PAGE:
EPISODE REVIEW: Friendship is Magic: Ponyville Confidential

Church
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I'm playing catch-up on the pony reviews, so let's jump right in and look at this season's Cutie Mark Crusaders episode.

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Recap: Acting on a comment by Applebloom, Sweetie Belle and Scootaloo try a variety of paper-related activities to gain their cutie marks but get nowhere. They confront Applebloom who tells them she meant they should try writing for the school paper.

They stay after class and join the paper, The Foal Free Press. The paper has a new editor, Diamond Tiara, who insists on juicy stories. The Crusaders get several stories that are rejected, but then happen upon Snips and Snails, who have somehow managed to get entangled in chewing gum. Their article on the incident, written under the pen name "Gabby Gums," is a big hit. Tiara assigns them a gossip column, but the girls are having trouble finding anything else to write about.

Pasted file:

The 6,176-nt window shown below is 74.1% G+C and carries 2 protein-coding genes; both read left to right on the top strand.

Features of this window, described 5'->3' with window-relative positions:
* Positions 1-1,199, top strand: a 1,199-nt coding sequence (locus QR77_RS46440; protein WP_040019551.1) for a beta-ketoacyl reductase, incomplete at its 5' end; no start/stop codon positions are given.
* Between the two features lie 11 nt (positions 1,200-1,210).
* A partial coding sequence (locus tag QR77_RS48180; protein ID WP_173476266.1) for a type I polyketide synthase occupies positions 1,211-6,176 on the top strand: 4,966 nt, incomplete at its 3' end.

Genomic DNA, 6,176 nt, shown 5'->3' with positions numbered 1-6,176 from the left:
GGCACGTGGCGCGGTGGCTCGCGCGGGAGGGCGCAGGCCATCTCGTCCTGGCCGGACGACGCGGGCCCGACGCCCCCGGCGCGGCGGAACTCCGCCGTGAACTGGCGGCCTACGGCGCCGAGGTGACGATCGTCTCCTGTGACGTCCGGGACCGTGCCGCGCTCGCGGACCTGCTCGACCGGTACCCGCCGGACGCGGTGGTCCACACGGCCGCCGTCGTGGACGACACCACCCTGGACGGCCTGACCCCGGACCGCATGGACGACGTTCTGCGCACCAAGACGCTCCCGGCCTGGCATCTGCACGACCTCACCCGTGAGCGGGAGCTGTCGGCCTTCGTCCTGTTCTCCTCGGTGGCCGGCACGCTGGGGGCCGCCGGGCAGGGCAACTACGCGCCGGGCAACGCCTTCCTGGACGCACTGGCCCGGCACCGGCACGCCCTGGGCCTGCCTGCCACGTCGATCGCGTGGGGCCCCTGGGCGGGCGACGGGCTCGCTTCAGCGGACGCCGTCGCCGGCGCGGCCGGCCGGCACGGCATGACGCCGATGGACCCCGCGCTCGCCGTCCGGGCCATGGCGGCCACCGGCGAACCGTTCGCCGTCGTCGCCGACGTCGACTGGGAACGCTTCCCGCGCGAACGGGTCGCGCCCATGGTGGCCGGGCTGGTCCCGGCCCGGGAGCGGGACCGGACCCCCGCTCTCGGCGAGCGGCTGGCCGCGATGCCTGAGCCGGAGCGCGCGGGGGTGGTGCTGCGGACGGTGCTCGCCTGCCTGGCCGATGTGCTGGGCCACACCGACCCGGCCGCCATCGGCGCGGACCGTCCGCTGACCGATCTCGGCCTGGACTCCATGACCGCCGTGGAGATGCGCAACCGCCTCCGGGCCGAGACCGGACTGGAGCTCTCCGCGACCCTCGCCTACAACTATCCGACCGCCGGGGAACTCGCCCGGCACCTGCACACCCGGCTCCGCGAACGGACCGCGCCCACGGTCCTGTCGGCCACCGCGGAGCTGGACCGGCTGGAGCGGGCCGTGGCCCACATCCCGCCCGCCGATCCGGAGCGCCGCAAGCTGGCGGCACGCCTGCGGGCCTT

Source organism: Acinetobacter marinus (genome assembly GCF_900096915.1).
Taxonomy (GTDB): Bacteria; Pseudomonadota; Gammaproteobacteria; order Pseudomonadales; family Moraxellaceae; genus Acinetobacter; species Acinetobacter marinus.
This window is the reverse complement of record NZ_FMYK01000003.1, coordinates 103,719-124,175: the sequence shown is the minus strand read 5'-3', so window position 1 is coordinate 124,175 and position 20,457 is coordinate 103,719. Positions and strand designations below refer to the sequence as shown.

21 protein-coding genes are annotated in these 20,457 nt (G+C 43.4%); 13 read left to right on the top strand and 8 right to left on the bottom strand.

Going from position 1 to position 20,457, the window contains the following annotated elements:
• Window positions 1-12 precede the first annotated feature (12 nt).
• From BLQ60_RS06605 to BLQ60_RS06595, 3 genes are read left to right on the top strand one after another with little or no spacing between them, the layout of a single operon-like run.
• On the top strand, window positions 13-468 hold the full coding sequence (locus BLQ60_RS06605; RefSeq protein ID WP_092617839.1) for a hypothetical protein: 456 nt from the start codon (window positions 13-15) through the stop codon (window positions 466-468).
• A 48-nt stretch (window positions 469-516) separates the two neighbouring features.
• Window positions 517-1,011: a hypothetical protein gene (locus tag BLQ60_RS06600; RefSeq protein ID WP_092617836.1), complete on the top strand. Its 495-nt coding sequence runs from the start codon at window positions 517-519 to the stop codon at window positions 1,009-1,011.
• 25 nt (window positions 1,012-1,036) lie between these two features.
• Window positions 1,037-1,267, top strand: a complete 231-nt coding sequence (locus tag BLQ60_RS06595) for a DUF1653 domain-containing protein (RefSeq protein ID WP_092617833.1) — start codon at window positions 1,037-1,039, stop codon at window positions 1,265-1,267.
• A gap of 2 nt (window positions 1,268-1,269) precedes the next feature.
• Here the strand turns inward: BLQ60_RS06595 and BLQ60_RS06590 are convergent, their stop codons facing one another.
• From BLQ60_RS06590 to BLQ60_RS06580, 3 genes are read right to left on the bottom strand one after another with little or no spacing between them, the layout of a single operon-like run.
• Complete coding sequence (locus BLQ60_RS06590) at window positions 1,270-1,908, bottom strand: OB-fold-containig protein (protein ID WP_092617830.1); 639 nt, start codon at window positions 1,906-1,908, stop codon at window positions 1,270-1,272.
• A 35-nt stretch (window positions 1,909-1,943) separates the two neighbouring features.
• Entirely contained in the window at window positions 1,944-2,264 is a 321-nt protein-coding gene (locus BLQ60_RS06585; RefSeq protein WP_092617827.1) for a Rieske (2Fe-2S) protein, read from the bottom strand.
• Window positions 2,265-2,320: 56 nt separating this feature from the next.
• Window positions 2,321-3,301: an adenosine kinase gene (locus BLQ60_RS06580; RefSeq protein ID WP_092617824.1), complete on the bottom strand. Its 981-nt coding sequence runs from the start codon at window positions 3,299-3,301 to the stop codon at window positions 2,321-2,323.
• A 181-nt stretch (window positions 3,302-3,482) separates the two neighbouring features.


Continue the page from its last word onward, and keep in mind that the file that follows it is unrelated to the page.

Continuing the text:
Rarity finds the Foal Free Press in Sweetie's saddlebag and is delighted by the Gabby Gums article. When she asks to borrow it so she can show her friends, Sweetie Belle realizes they should expand their coverage to the whole town. They start writing articles on everyone from the Cake twins to Celestia, and interest in the paper grows.

Rainbow Dash finds the rest of the Mane Six at the spa discussing the column. Twilight is worried that Gabby Gums doesn't respect anyone's privacy, but most of the others are fine with it. Rarity convinces Rainbow Dash to try a 'hooficure' but she finds having others touch her hooves disturbing and cuts it short. She then volunteers that she wishes Gabby would do a column on her and Spike volunteers that she's done one on him.

At the paper, Diamond Tiara cans the story on Spike for being too soft on him. The Crusaders have been having second thoughts about their stories, but decide that they have to give the ponies what they want.

At Sugarcube Corner, the Mane Six are going over Gabby Gums columns on the Apple family, Twilight, Fluttershy, and Pinkie. Rainbow Dash comes in with every copy she can find